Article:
There’s nothing so sweet and mushy as forgiveness.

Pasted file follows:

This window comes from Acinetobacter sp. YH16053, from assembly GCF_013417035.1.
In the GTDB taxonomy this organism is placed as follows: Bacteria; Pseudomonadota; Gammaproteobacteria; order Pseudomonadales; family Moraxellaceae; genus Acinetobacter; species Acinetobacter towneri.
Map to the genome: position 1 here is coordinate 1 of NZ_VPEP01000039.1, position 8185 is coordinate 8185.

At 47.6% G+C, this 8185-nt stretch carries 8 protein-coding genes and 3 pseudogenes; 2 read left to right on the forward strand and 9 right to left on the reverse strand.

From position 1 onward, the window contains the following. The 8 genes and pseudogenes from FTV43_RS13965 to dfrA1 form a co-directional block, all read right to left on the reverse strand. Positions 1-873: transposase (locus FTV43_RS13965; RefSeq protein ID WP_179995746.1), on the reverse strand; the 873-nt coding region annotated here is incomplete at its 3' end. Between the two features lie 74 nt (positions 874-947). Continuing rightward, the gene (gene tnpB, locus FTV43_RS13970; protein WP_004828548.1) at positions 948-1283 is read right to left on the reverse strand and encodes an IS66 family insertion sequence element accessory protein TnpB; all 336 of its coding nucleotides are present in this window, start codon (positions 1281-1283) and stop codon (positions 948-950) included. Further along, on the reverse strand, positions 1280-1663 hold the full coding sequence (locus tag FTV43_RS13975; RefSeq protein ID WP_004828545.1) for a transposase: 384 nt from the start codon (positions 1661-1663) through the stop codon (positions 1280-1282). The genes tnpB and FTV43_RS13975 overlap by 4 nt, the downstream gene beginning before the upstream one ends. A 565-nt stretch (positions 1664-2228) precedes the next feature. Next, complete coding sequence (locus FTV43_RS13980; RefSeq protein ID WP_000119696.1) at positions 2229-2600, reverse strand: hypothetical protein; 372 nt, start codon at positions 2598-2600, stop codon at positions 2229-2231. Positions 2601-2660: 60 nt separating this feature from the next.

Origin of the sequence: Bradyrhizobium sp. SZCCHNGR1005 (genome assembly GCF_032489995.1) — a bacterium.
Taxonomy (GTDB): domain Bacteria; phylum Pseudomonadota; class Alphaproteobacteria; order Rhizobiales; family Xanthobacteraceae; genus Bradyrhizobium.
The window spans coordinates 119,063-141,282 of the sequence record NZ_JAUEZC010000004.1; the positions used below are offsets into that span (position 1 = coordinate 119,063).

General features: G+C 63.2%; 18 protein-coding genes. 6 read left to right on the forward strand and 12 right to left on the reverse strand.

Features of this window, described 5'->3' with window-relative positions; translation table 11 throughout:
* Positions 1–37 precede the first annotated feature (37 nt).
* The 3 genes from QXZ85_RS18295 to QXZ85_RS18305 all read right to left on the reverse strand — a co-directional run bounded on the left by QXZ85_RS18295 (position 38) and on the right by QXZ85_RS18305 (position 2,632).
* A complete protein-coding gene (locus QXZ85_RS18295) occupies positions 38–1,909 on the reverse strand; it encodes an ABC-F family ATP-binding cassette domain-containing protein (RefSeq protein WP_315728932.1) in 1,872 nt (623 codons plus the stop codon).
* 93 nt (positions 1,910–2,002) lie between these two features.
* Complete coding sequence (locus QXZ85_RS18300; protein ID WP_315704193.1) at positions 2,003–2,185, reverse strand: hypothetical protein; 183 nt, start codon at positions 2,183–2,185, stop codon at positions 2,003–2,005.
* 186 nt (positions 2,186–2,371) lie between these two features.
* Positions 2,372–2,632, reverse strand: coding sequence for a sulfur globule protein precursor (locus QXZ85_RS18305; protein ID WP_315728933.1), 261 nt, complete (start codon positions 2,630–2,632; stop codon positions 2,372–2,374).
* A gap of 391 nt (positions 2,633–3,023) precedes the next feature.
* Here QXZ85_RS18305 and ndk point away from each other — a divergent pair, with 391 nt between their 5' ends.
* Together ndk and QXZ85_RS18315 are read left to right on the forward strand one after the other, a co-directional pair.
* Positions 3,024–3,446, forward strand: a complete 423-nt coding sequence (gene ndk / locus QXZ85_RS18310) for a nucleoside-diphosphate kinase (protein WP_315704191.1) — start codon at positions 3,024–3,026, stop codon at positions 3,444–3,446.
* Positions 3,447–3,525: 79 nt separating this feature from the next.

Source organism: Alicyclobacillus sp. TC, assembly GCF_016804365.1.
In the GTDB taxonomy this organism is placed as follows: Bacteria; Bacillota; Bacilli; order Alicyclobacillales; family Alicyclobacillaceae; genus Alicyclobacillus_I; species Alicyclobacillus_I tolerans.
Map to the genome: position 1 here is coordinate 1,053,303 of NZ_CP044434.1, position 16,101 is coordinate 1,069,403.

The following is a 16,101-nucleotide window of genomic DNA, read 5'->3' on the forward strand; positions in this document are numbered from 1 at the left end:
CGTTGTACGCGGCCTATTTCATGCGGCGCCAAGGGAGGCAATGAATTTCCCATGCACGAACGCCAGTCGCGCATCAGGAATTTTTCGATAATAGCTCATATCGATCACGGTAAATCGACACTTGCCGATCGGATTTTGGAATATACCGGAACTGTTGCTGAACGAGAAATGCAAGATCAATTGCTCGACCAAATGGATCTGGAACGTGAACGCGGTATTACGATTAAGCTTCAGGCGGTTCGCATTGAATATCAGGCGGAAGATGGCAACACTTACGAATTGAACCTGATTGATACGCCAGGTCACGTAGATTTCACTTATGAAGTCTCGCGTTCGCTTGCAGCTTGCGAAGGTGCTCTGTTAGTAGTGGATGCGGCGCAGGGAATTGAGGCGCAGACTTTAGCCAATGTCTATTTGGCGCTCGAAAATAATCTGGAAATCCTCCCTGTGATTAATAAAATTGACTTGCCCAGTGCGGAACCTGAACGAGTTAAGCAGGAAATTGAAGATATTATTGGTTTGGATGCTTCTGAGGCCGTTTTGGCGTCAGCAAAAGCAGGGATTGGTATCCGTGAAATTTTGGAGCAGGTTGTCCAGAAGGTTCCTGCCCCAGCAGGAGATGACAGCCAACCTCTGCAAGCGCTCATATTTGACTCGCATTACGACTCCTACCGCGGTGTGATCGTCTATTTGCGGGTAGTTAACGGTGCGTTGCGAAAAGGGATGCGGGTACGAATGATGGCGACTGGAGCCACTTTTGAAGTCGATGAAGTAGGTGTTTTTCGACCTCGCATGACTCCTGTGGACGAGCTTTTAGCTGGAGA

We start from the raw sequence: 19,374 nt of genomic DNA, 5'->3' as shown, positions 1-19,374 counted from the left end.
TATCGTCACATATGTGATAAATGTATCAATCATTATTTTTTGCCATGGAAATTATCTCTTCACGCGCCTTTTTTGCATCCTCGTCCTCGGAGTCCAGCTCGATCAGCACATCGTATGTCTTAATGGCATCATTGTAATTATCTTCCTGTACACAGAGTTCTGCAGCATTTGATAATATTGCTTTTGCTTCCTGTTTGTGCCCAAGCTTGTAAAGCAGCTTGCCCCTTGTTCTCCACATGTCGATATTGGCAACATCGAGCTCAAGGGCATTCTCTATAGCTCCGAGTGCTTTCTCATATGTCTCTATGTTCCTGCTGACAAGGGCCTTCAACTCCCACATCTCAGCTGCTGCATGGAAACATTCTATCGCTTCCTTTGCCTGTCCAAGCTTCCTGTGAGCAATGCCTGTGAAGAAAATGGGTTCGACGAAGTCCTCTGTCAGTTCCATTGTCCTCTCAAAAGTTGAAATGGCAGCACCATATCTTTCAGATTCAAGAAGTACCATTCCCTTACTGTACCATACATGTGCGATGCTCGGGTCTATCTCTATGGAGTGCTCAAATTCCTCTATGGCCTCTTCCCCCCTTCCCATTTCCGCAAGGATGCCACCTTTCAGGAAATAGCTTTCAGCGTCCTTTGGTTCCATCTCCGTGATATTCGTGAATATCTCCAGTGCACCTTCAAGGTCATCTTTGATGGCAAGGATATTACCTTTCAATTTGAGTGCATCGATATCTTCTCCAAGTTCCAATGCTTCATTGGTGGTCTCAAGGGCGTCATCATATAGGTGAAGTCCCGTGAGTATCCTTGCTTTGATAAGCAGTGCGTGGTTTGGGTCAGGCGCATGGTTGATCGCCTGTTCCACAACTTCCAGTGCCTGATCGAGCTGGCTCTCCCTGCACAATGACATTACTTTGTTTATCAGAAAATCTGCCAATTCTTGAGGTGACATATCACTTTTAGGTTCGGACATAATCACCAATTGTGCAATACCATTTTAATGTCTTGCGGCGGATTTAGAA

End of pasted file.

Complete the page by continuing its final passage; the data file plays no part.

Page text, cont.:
That brings us to the current most–gifted player with the Blue and White — even more prolific than Sundin during the regular schedule, yet unable to deliver, as did the Swede, in the Stanley Cup chase. Mitch Marner was flat–out spoiled by former Leafs general manager Kyle Dubas, who not only overcompensated the young winger but, astoundingly, tacked on a full no–move in the final two years of his current pact. That’s one year more than Auston Matthews and William Nylander received at the end of their first contracts. Don’t ask me, or anyone else, how Marner earned that level of trade security. It was, and remains, a bizarre concession. Neither would we be discussing the matter quite as disdainfully had Marner and his 82–game stalwarts managed to achieve a modicum of playoff success. Still, two years of full movement protection is a clause that should be reserved for the choicest of players; those who have strongly challenged for (or won) the Stanley Cup. Not for a regular–season wizard that fades when the hunt begins. Now, the Leafs will likely violate all professional courtesy by asking Marner to help save them. As the club did Sundin in 2008. By waiving the no–movement privilege negotiated in good faith with the previous administration. And, trust me, barring a disaster, the result will be the same… in this case, Marner choosing to remain in a Toronto jersey through the end of his pact. Thereby eligible to walk, next summer, as an unrestricted free agent. As did the big Swede, 16 years ago (only the calendar changes here in Leafs Land).